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What makes leadership coaching successful? Part I

Jul 28, 2021
Older business woman talking with younger female and male colleague

What does leadership coaching do? What makes coaching effective? What approaches are most effective in coaching, for yourself or someone whom you believe would benefit from it?

These are questions that I continue to explore in my evolution as a leadership coach.

One way to identify these variables is to gather data from coaching clients and their constituents. As part of this ongoing effort, I sent out a survey in 2020 to two groups who have experienced my coaching practice first-hand: 1) leaders who had work with me in leadership development coaching; and 2) key stakeholders in the coaching process, including those who referred or recommended coaching, or decision-makers, peers and staff who had participated in a 360° process to provide feedback regarding the leaders’ effectiveness.

The survey results provided rich insights into what the leaders and key stakeholders I have worked with found most useful in coaching. They also gave important recommendations as to how I could continue to improve my coaching services and delivery. Their input helped inform my objective – to continue to identify what makes coaching most effective, and to clarify what coaching approaches are most useful.

The focus of coaching is often to assist the leader to build skill and competency in specific areas. Here are areas of improvement as seen by leaders and stakeholders in key leadership competencies, accompanied by specific comments when applicable:

  • Increased strategic thinking – 80% of the coaching clients and key stakeholders reported significant improvement in the leader’s application of strategic thinking to opportunities and challenges.
  • Increased confidence – A high percentage of the respondents noticed increased confidence, executive presence, and composure. “Thanks to coaching, the self-confidence of each of the emerging leaders soared. Each one became more decisive and sensitive to how they impacted the people around them. Critically, these leaders also became more willing to address poor leadership or behavior in others; their coaching showed them the ‘right path’ and they weren’t willing to accept anything less in the workplace.”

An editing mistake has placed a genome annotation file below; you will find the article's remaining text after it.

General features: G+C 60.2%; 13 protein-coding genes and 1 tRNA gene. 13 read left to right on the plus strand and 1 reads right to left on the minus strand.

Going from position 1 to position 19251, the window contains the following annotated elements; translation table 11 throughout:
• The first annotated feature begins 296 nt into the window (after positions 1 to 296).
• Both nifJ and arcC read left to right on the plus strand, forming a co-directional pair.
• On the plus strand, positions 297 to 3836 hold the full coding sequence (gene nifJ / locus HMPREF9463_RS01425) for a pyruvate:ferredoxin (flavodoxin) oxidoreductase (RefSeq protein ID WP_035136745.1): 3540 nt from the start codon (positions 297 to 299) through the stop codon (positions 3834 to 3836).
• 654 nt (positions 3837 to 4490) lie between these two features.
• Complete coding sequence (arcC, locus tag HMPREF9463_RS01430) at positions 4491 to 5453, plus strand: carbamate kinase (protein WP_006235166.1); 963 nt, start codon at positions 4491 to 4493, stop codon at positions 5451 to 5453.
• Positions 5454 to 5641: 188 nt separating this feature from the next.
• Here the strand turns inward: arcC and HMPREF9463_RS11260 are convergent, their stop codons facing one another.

• Leading Others – Over 90% of the clients reported improvement in leading and mentoring direct reports. “The coaching has made me think about my leadership role more intentionally and this has helped our faculty get through a very challenging time with the Covid19 epidemic. Carolyn helped me to see their trust in me as an asset that I can utilize to help when we are asking faculty to do difficult work for the good of the institution.”
  • Career Advancement – “Following the completion of coaching, the leader I referred to you was promoted to a newly-created position in a higher-ranking office, built her own team, took on a much larger portfolio of responsibilities, and was recognized by leadership for her accountability and innovativeness.”
  • Positive reputation – Key stakeholders noted a strong return-on-investment due to the positive impact on the leader’s reputation with customers, within the department and throughout the organization.

The results also identified the specific approaches used by the coach that they found effective:

  • Focus on strengths: “I felt seen by Carolyn. In her own quiet way, she helped me identify strengths I was underutilizing and encouraged me to think bigger and aim higher in my goals for my team and the faculty. After working with her, I now feel excited about exercising my leadership in areas that are important to me like diversity, inclusion, and equity.”
  • Provide support and suggestions: “As I was trying to find my footing in a new role with greater responsibility, she was both a sounding board and a support, validating my observations, encouraging my decision-making, and providing ideas and strategies for addressing certain problems.

The surveys were invaluable in identifying ways in which my coaching services could be improved, including:

  • Helping clients build their capacity to assume more responsibilities
  • Increasing their collaboration skills with peers and stakeholders
  • Helping leaders develop their mentorship abilities more fully
  • Requesting key stakeholders to be kept in the loop as to how the leader was doing in their development process

I have integrated these into my coaching practice, in the effort to continually improve my coaching effectiveness.

What should you expect from coaching, and what should you look for in a coach? Use this data to help you consider areas of leadership in which you’d like to improve and consider the approaches and qualities in a coach that will be most useful to you!


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